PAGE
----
Equinerescuefrance.org - Full Article
Posted by ERF on Jan 31, 2016
In the video in this article, it shows the end of the 120 km Endurance ‘competition’ at Al Wathba in Dubai. FIVE riders were disqualified for beating horses. One rider/crew wasn’t reported in time for beating his horse, so wasn’t disqualified. There is no further punishment. This is difficult viewing, but it must be seen. One horse is reported as having sustained a CI (catastrophic injury) the end result for which should necessarily be euthanasia. Several horses just ‘vanished’ mid ride. No vet saw them, they didn’t return to the gates.
Here are some stills from the video – all these people chasing individual horses that are so tired they are close to collapse. Imagine if this happened in eventing or racing in the UK? Or even anywhere else in Europe. The ariel view has ONE horse in it. ONE.
The FEI have to act – how can they entertain the Endurance World Championships being held in Dubai with these levels of abuse, never mind the blatant rule breaking that is going on?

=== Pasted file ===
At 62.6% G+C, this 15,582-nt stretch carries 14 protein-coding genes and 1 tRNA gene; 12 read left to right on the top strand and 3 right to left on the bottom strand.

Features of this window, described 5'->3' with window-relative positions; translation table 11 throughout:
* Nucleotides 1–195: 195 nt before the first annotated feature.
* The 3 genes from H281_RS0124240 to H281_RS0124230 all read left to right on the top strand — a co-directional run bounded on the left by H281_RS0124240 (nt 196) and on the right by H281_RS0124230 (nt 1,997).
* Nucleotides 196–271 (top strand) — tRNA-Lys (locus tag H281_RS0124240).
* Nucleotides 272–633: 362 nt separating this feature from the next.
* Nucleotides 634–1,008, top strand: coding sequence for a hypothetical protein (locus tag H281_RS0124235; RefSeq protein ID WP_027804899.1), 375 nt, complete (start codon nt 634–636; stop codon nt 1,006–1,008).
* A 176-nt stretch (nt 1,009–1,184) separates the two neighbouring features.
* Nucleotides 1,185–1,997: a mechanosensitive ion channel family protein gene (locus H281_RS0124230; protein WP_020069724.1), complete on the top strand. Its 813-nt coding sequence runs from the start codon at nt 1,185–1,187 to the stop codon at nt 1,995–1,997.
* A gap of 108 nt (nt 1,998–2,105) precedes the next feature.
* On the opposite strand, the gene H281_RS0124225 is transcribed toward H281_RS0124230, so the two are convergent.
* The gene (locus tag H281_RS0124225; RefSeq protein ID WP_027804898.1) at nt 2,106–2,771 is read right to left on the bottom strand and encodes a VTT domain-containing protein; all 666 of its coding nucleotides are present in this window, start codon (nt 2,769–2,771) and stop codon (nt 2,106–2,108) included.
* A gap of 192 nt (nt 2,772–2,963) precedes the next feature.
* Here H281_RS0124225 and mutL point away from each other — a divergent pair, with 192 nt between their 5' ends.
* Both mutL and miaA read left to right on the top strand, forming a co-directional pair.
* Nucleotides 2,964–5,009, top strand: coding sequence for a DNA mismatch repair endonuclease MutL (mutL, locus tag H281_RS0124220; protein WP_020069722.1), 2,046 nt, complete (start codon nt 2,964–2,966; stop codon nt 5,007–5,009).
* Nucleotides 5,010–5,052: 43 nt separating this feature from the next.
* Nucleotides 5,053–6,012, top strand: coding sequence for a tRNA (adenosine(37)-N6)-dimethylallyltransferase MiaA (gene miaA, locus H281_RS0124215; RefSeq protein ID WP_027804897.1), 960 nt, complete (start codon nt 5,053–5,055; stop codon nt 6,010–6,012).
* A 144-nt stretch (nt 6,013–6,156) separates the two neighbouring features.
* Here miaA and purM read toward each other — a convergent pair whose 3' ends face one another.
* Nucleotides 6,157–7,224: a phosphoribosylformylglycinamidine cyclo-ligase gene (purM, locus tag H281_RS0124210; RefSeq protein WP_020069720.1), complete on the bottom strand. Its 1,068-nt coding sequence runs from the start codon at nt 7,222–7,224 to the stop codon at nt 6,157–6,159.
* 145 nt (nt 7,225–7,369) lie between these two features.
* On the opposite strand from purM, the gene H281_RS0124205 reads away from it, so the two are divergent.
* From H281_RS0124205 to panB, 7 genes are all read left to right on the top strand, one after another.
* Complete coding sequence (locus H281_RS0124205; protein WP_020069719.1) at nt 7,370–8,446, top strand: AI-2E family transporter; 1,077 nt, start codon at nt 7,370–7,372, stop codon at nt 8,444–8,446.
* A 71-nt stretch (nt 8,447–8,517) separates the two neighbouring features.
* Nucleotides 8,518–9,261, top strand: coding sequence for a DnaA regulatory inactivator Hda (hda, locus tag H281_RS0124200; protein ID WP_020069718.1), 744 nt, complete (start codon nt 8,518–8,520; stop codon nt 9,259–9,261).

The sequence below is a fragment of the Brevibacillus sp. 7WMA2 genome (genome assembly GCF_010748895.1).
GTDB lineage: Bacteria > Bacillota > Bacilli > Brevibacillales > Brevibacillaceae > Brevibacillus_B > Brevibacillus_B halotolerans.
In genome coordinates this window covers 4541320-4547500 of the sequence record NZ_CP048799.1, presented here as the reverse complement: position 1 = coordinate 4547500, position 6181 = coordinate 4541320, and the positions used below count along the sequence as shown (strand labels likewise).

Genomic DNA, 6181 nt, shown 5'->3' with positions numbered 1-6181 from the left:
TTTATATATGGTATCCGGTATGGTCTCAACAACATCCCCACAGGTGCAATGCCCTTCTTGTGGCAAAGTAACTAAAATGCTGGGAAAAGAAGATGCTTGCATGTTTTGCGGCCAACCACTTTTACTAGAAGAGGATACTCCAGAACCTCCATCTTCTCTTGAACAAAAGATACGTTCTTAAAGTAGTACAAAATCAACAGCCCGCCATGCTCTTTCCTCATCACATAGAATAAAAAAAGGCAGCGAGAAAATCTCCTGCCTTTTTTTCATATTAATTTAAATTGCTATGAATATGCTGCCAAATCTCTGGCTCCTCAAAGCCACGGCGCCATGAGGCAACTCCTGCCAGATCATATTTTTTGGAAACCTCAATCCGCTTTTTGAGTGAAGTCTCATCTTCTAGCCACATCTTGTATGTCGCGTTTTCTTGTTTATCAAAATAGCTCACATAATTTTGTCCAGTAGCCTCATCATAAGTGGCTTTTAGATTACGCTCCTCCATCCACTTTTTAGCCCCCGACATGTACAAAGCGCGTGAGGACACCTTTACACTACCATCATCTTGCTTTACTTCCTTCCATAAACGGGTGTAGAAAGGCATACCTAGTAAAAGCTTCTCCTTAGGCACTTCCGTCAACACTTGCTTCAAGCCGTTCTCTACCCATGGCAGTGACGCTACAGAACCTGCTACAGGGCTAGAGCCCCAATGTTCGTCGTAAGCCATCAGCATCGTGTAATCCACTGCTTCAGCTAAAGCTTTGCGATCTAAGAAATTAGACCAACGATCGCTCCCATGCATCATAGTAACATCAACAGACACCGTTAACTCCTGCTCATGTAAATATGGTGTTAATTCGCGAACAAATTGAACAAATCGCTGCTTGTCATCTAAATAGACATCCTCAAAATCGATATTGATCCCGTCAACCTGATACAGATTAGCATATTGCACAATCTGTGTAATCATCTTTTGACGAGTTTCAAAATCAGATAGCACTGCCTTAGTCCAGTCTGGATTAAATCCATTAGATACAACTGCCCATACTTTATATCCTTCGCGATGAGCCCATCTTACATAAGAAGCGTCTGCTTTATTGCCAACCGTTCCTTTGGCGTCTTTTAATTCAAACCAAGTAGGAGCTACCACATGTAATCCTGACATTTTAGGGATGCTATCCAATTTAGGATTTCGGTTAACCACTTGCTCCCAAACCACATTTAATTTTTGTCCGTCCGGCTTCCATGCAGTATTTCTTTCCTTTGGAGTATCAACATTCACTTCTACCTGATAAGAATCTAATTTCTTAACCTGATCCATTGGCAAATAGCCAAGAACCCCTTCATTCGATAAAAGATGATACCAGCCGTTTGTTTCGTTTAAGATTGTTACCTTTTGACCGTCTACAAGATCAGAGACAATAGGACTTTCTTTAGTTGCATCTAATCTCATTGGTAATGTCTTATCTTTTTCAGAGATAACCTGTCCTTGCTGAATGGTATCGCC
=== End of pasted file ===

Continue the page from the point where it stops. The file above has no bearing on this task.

Below is a take on why this is happening, from Rachel Marty, a Dutch Endurance rider. Although a fascinating read, it doesn’t offer much hope for the horses in the Group VII countries. A huge thanks to Rachel for taking the time to write this.
Norm Change and UAE Endurance
This video shows exactly what the problem is with UAE endurance: the horse is solely seen as a means to an end. A machine carrying riders/trainers/owners to a desirable result. A thing that is used until it breaks. Nobody of the visible spectators seems to care about the fate of these animals. There is a mass of people that simply chooses to ignore that these horses are simply too tired to go on. Mass of people that even participates to their destruction.
Personally, I find this video more disturbing to see than the pictures of poor Bundy who was photographed stranded in the UAE sand during the Al Reef Cup last year with his two broken forelegs. Yes, of course I also found that disturbing, don’t get me wrong. But this video shows even more clearly the lack of any kind of humanity, decency or empathy towards the horses. And then I ask myself: is it even possible to change such characteristics and turn them around into the norm we would so much like to see employed: the endurance horse as a partner, companion and priority to its rider/trainer/owner? Is the step from one to the other not simply too big?...
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